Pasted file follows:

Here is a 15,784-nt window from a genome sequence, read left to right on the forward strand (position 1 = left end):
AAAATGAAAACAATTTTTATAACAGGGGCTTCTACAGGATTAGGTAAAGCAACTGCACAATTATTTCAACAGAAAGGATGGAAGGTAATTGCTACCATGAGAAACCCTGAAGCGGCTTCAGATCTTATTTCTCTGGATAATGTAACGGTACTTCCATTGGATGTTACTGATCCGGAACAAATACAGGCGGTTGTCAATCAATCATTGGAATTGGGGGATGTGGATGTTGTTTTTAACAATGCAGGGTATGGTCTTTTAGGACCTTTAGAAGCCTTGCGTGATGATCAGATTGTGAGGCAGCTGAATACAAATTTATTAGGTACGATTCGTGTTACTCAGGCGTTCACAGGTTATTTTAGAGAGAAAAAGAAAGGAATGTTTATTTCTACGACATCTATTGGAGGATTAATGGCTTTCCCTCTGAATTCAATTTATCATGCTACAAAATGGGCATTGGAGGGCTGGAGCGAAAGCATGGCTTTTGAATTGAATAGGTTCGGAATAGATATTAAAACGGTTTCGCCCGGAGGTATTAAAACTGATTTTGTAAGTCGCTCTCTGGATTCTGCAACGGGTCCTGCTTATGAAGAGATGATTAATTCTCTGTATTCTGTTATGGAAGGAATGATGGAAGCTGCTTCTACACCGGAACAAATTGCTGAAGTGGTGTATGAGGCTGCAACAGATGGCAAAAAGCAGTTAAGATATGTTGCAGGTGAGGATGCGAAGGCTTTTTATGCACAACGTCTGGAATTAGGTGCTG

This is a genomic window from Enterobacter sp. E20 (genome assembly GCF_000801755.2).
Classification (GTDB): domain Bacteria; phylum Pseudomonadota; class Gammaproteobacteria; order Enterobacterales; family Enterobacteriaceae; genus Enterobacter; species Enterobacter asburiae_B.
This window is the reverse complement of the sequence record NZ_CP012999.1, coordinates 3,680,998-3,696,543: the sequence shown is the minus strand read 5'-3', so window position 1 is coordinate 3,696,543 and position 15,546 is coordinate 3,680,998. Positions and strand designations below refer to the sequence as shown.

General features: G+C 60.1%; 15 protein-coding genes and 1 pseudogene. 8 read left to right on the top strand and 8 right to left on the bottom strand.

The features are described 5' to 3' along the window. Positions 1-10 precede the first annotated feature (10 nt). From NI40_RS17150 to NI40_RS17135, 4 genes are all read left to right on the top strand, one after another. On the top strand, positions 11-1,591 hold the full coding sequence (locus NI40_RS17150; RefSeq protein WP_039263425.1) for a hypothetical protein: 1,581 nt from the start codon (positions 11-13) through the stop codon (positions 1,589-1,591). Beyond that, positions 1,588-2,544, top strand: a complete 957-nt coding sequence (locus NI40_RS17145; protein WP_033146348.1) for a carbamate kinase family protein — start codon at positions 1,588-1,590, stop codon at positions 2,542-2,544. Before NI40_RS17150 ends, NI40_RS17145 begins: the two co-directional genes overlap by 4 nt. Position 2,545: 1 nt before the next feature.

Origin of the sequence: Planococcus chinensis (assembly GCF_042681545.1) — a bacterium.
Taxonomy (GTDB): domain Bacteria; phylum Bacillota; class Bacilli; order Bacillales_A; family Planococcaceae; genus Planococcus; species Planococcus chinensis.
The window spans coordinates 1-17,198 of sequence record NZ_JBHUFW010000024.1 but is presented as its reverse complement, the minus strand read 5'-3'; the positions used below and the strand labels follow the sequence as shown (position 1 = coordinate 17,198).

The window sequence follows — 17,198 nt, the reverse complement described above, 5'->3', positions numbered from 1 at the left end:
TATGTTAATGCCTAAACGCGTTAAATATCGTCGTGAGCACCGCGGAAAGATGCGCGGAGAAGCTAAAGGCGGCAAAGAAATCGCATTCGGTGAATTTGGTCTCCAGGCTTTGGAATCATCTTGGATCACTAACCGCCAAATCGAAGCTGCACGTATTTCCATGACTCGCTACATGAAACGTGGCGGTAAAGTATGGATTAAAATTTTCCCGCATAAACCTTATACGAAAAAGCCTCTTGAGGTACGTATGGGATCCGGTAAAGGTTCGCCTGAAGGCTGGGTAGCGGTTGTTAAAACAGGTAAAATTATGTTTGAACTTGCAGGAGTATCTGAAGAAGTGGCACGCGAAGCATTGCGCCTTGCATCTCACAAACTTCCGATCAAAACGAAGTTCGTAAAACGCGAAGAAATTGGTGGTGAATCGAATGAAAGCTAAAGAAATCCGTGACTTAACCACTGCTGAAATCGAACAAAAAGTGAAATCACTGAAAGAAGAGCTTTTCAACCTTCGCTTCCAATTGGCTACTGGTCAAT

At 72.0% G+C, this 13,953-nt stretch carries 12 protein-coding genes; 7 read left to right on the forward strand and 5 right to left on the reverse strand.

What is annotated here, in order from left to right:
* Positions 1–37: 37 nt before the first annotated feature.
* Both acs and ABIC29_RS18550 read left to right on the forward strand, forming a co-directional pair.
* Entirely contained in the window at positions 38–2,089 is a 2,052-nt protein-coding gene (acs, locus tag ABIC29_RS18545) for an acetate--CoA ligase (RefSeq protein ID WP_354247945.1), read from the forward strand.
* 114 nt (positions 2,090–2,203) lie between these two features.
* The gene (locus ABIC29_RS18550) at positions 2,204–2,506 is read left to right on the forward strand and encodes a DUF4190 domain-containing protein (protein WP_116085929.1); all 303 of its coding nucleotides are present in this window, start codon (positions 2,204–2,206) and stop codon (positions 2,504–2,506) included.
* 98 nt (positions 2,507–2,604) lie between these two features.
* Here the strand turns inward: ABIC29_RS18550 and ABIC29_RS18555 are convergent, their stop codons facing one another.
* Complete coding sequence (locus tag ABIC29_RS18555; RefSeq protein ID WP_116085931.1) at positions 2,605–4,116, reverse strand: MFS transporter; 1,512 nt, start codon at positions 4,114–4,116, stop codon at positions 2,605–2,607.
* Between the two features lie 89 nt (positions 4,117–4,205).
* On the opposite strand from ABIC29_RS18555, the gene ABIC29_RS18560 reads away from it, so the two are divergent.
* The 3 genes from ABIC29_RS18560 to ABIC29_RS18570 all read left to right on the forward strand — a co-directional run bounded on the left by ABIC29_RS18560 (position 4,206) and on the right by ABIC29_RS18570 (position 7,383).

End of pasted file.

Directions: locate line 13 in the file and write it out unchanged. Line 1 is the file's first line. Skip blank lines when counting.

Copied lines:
At 72.0% G+C, this 13,953-nt stretch carries 12 protein-coding genes; 7 read left to right on the forward strand and 5 right to left on the reverse strand.